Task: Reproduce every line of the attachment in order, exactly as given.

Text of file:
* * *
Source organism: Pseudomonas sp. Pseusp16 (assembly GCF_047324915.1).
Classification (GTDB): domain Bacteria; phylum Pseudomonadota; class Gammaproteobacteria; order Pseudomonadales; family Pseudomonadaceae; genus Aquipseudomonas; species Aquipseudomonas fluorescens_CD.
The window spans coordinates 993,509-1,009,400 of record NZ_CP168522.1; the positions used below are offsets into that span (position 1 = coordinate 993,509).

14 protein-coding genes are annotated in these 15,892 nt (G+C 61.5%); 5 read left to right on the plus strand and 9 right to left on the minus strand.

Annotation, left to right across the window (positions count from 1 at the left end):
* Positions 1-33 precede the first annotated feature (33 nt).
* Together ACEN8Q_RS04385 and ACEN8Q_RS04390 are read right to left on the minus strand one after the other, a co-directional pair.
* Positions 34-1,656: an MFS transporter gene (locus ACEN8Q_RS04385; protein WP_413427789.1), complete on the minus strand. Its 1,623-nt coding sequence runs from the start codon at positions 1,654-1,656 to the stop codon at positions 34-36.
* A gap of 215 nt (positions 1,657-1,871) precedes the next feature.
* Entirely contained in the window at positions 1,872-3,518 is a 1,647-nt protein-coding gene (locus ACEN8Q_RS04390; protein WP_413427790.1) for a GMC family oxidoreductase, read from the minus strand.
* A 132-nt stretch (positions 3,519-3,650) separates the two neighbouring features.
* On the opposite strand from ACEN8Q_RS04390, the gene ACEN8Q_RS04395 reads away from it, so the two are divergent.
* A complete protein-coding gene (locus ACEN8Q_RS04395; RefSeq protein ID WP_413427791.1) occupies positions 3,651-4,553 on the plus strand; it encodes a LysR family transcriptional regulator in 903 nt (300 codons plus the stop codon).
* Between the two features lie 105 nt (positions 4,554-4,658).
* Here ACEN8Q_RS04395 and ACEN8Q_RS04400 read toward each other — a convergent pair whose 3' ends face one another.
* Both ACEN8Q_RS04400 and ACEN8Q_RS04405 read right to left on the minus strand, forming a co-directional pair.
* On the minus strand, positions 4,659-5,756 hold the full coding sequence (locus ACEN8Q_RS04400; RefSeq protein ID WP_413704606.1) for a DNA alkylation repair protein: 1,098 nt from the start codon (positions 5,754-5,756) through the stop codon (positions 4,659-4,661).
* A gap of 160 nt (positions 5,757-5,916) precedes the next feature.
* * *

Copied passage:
Source organism: Pseudomonas sp. Pseusp16 (assembly GCF_047324915.1).
Classification (GTDB): domain Bacteria; phylum Pseudomonadota; class Gammaproteobacteria; order Pseudomonadales; family Pseudomonadaceae; genus Aquipseudomonas; species Aquipseudomonas fluorescens_CD.
The window spans coordinates 993,509-1,009,400 of record NZ_CP168522.1; the positions used below are offsets into that span (position 1 = coordinate 993,509).

14 protein-coding genes are annotated in these 15,892 nt (G+C 61.5%); 5 read left to right on the plus strand and 9 right to left on the minus strand.

Annotation, left to right across the window (positions count from 1 at the left end):
* Positions 1-33 precede the first annotated feature (33 nt).
* Together ACEN8Q_RS04385 and ACEN8Q_RS04390 are read right to left on the minus strand one after the other, a co-directional pair.
* Positions 34-1,656: an MFS transporter gene (locus ACEN8Q_RS04385; protein WP_413427789.1), complete on the minus strand. Its 1,623-nt coding sequence runs from the start codon at positions 1,654-1,656 to the stop codon at positions 34-36.
* A gap of 215 nt (positions 1,657-1,871) precedes the next feature.
* Entirely contained in the window at positions 1,872-3,518 is a 1,647-nt protein-coding gene (locus ACEN8Q_RS04390; protein WP_413427790.1) for a GMC family oxidoreductase, read from the minus strand.
* A 132-nt stretch (positions 3,519-3,650) separates the two neighbouring features.
* On the opposite strand from ACEN8Q_RS04390, the gene ACEN8Q_RS04395 reads away from it, so the two are divergent.
* A complete protein-coding gene (locus ACEN8Q_RS04395; RefSeq protein ID WP_413427791.1) occupies positions 3,651-4,553 on the plus strand; it encodes a LysR family transcriptional regulator in 903 nt (300 codons plus the stop codon).
* Between the two features lie 105 nt (positions 4,554-4,658).
* Here ACEN8Q_RS04395 and ACEN8Q_RS04400 read toward each other — a convergent pair whose 3' ends face one another.
* Both ACEN8Q_RS04400 and ACEN8Q_RS04405 read right to left on the minus strand, forming a co-directional pair.
* On the minus strand, positions 4,659-5,756 hold the full coding sequence (locus ACEN8Q_RS04400; RefSeq protein ID WP_413704606.1) for a DNA alkylation repair protein: 1,098 nt from the start codon (positions 5,754-5,756) through the stop codon (positions 4,659-4,661).
* A gap of 160 nt (positions 5,757-5,916) precedes the next feature.